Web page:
- The maturation of Prim was very effectively shown in a very short scene (the one where she helps their mom take care of Gale).
- They cut out all of the "Peeta goes hardcore personal trainer on Katniss and Haymitch" stuff, and I think that was for the best. (That was another part I pretty much skip/skim when I reread.) However, they cut out the parts where Peeta and Katniss watch footage of the other victors - I would've really liked to see the sequence of young Haymitch winning the games, but I guess that is better left to the imagination. (Or to this brilliant production.)
- The other tributes were wonderful. I've never been a huge Jena Malone fan, but I thought she nailed it as Johanna Mason, and as little time as she had on-screen, I loved Amanda Plummer as Wiress. Jeffrey Wright as BeeTee was awesome, of course. The career pack was beautiful and brilliant and super intimidating, and Enobaria's teeth were SO COOL.
- Finnick! Oh, Finnick, possibly my favorite character in the series. I like the way Sam Claflin looks, but of course, I was interested in seeing him act. The sugarcube scene is one of my favorites, and though he played it differently from how I read it, I thought it worked. I think Finnick got better and better as the movie went on. Not that Sam Claflin isn't pretty, but I enjoyed his performance more when he was doing something more than just looking pretty. He looks downright heroic wielding that trident, and for the first time since ever, I got the sense that Finnick is a really wonderful foil to Katniss. Peeta is the one who balances her out (and of course, that's why eventually-eventually they get together), but in this part of the story, in this Games, Finnick is the one who can give Katniss a run for her money, being equally as deadly and also having a heart of gold.
- Did anyone notice the freaky headgear that the Capitol servant (why can't I remember their names?) was wearing in the background of one of the scenes?
- Katniss’s dresses were gorgeous - I saw a lot of knitwear on the Victory Tour that I would love to reverse-engineer. And the mockingjay dress did not disappoint. I always had a hard time picturing in my head (because in my head, it always just ended up looking cheesy - this is why I am not an artist/designer), but it ended up being striking and beautiful.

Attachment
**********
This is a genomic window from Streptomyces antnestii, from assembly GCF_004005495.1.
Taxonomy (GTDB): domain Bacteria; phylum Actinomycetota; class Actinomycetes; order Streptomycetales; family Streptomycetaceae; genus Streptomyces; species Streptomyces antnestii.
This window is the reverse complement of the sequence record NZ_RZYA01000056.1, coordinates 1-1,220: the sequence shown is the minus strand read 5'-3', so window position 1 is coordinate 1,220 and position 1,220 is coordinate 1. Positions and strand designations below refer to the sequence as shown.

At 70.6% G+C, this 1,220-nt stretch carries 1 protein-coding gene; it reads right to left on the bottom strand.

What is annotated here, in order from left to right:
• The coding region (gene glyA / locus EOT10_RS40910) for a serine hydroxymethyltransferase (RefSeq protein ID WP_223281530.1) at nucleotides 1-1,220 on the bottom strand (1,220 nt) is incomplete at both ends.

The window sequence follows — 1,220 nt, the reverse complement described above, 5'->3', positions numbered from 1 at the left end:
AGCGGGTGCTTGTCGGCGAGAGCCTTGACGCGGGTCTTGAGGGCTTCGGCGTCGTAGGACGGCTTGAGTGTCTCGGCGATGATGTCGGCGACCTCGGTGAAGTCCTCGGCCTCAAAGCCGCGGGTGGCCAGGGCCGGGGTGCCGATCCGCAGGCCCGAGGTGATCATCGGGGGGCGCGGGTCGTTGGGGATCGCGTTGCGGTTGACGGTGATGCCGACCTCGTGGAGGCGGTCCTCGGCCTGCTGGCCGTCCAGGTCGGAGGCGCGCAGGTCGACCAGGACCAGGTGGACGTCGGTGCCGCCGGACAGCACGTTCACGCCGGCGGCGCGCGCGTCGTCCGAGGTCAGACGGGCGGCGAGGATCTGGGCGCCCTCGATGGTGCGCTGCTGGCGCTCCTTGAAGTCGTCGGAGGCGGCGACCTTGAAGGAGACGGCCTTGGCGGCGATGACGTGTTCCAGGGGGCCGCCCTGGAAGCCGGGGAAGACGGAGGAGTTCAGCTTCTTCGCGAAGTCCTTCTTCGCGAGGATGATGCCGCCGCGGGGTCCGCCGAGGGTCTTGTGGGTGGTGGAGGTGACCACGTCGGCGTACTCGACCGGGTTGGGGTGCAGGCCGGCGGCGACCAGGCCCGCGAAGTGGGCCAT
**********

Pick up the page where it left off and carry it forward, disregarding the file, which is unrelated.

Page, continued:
- Just wanted to say - dude, they both look totally sexy here. (I was going to say "hot," but that would've been quite the "DUH" moment, considering they are both literally on fire.) I mean, seriously. Both of you two, your faces need to stop. (Also, when did Josh Hutcherson get SO FINE? I thought he was cute in the first movie, but DUDE, homeboy really stepped up his game. Or, um, maybe he just got older, and that's what I'm noticing. Either way, I totally swooned more than should be allowed for someone my age.)
- I did not expect Peeta’s painting of Rue to be so hard-hitting. (Actually, Katniss never sees it in the book.)They didn’t talk much about their “careers,” which was fine, but in the book Peeta takes up painting to deal with his PTSD. There was a perfect, subtle moment in this part of the movie where Katniss walks into the room for her final training, and Peeta gives her a look that lasts just a wee bit too long to be comfortable - like, you KNOW something happened, but since they didn't mention Peeta being a painter, you might not have known what to expect if you hadn't read the book. I'm glad we actually got to see the painting, and the implication that Katniss did what she did afterwards (hang Seneca Crane in dummy form) was out of rage rather than out of a desire to take the heat off Peeta was a change I was okay with.
- I noticed they didn't go through the scores for the tributes. It's just as well - it wasn't really that important.
- Effie Trinket was amazing as always, in her outrageous dresses and making her adorably funny schmoozy comments, but there were two really wonderful non-comedic moments involving her, and I think Elizabeth Banks did an amazing job. The first moment was the one they show briefly in the trailer: at the reaping, she calls Katniss' name, and for a second, her composure slips and she looks like she might start crying, but she kind of magnificently pulls herself together because it's her job. And the other is the moment when she gives Peeta and Haymitch their tokens, and she's like, "We're a team, right?" and she's saying her goodbyes. I think she tearfully says something like, "You two just deserved so much better," and it was such a touching moment that I almost started bawling. (Yeah, there were lots of tears shed during this movie.)